Overall, Ponyboy’s journey, from The Outsiders by S.E. Hinton, perfectly captures the plot of a monomyth, making it a Hero’s Journey. In the beginning, many events caused him to undertake a trip through the unknown. He goes through a number of hard challenges, but overall he prospers in the end with his “gift”, or new mindset of the world. All books have a hero, and Ponyboy’s story shows just as much as other Hero’s Journey’s that there is still hope in the real world.
Walrus and the Carpenter Analysis
There are countless things to spend money and time on, but many are scams and do not live up to expectations. This is why it is best to pick wisely and proceed cautiously when making a decision. The theme of knowing all the details before doing something is emphasized in the “Walrus and the Carpenter” by Lewis Carroll using rhyme and rhetoric.
Carroll uses a rhyme scheme to make the poem more memorable and fun. When the Walrus mentions beginning the feed, Carroll describes the Oysters as “Turning a little blue / [they cry] ‘After such kindness, that would be / A dismal thing to do!’ / ‘The night is fine,’ the Walrus said / ‘Do you enjoy the view?” (80 - 84). Blue, do, and view all rhyme, making the rhyme pattern ABCBDB. This creates a sing-song vibe, and masks the true theme of the passage. Carroll does this so children do not know that they are learning, because they are enjoying it. If the moral was simply stated, it would be quite boring and a bit creepy. Also, rhyming helps children absorb the message, sort of like a song.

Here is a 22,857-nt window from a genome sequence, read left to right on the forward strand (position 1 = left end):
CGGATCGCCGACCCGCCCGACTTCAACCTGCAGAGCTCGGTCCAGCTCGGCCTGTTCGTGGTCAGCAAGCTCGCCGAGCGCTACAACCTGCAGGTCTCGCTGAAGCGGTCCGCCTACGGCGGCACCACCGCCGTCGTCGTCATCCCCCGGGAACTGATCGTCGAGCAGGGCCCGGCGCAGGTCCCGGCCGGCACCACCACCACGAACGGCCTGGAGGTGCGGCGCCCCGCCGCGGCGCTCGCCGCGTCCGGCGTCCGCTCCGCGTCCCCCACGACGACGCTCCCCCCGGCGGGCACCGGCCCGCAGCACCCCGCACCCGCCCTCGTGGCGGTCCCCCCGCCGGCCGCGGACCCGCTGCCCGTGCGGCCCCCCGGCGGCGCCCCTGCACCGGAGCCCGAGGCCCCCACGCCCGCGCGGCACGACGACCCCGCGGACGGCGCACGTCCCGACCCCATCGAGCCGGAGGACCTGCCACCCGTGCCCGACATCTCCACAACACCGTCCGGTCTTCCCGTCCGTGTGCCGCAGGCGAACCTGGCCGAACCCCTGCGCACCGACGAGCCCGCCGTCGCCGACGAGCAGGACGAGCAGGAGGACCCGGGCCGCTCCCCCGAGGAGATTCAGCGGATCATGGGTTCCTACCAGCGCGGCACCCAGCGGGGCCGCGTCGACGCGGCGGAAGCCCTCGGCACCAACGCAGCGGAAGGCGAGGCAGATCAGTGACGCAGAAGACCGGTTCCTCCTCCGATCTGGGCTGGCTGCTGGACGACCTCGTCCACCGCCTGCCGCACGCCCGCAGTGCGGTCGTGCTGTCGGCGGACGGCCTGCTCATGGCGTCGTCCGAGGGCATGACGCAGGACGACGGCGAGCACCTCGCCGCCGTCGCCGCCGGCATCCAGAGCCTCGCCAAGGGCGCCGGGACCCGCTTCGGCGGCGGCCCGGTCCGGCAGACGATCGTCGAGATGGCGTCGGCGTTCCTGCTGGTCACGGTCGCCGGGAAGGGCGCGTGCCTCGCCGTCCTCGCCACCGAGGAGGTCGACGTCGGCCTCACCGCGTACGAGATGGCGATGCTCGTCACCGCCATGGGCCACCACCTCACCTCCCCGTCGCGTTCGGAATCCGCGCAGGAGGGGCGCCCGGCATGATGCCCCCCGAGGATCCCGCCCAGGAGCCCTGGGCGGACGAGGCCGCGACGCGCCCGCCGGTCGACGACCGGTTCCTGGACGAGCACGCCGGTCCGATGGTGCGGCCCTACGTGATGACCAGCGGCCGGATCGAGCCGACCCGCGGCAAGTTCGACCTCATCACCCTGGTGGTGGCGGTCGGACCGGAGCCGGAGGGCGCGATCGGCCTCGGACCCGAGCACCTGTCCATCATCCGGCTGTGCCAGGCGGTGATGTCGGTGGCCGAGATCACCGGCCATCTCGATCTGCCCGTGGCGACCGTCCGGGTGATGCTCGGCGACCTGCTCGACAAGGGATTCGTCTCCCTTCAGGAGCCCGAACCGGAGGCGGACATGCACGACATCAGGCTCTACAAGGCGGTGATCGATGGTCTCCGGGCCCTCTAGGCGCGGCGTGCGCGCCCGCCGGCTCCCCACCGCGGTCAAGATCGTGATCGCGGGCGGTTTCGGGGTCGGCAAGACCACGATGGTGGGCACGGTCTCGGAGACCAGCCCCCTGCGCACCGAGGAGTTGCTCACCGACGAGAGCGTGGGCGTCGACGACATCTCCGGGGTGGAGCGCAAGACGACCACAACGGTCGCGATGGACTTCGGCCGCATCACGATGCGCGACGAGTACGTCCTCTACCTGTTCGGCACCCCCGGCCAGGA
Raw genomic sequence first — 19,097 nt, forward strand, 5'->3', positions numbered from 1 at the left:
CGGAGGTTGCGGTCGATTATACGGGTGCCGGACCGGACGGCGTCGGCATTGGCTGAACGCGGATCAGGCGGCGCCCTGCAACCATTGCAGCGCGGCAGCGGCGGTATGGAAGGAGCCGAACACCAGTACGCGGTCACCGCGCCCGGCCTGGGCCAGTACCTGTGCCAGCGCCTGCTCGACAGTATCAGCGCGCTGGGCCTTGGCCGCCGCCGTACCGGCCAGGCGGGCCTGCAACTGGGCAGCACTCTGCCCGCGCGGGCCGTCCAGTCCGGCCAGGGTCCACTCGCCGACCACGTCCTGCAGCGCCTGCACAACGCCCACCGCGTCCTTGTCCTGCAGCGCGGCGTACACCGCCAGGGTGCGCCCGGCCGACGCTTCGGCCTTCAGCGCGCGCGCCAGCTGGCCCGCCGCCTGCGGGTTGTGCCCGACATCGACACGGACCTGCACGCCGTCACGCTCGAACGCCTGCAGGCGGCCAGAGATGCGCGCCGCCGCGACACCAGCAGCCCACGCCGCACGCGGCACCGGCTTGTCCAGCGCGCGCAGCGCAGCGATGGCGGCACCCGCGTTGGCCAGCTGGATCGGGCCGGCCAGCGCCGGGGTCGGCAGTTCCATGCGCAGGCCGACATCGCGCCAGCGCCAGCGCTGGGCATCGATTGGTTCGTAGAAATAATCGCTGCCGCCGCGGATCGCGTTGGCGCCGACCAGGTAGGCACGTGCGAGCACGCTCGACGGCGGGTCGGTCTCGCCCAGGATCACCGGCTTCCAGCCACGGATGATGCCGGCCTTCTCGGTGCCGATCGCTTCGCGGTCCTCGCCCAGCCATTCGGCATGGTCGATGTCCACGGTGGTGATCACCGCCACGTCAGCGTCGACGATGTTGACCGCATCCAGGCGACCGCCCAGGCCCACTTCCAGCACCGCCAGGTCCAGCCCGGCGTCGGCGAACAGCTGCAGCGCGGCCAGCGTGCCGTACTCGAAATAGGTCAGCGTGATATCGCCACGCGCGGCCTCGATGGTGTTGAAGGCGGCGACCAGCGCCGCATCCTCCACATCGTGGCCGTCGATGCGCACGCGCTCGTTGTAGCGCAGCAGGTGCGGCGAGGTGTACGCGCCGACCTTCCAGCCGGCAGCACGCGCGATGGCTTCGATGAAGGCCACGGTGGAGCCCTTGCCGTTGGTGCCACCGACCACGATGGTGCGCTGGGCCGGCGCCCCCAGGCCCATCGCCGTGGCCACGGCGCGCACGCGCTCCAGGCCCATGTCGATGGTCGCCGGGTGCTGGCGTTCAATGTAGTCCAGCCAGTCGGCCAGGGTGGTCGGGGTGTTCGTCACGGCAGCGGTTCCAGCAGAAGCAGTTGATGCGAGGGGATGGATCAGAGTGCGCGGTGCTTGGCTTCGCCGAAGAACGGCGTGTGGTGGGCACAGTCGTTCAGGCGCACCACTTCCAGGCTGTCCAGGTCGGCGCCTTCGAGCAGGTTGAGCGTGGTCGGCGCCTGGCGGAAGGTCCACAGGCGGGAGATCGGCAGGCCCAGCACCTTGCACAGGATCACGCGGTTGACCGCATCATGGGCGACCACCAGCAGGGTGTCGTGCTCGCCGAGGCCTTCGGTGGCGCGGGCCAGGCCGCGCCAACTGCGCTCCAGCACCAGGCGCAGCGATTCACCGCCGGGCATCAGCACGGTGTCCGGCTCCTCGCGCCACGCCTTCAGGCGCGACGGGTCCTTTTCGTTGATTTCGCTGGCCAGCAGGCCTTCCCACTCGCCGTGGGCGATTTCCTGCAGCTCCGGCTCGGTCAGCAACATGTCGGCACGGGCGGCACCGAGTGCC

Carroll also makes the Walrus use rhetoric to rethink our decisions. As the Walrus convinces the oysters to walk with him, he reassures them saying “A pleasant walk / A pleasant talk.” (33). He uses logos and pathos by simply stating that is the only thing they are going to do. By using the word pleasant, it is information that appeals to their emotions. However, the more important rhetoric is ethos. By using words instead of actions to get what he wants, the Walrus gains credibility. If the Walrus kidnapped them instead, he would lose the oysters trust. When he lures them in, the oysters do not know what’s happening until it is too late, as he keeps denying and going off topic. It’s much better to let them come of their own will for the Walrus, which teaches us to resist if we are suspicious.
Lewis Carroll perfectly uses rhyme and rhetoric to get his message, before participating in something know all about it, subtly across in “Walrus and the Carpenter”. He uses rhyme to make a fun atmosphere and help children retain the moral of the story. The rhetoric emphasizes the word bait many temptations use. Especially with the consumer and marketer business, Carroll's message will benefit most in the long run.
Thanks so much for spending the time to look through my portfolio! :)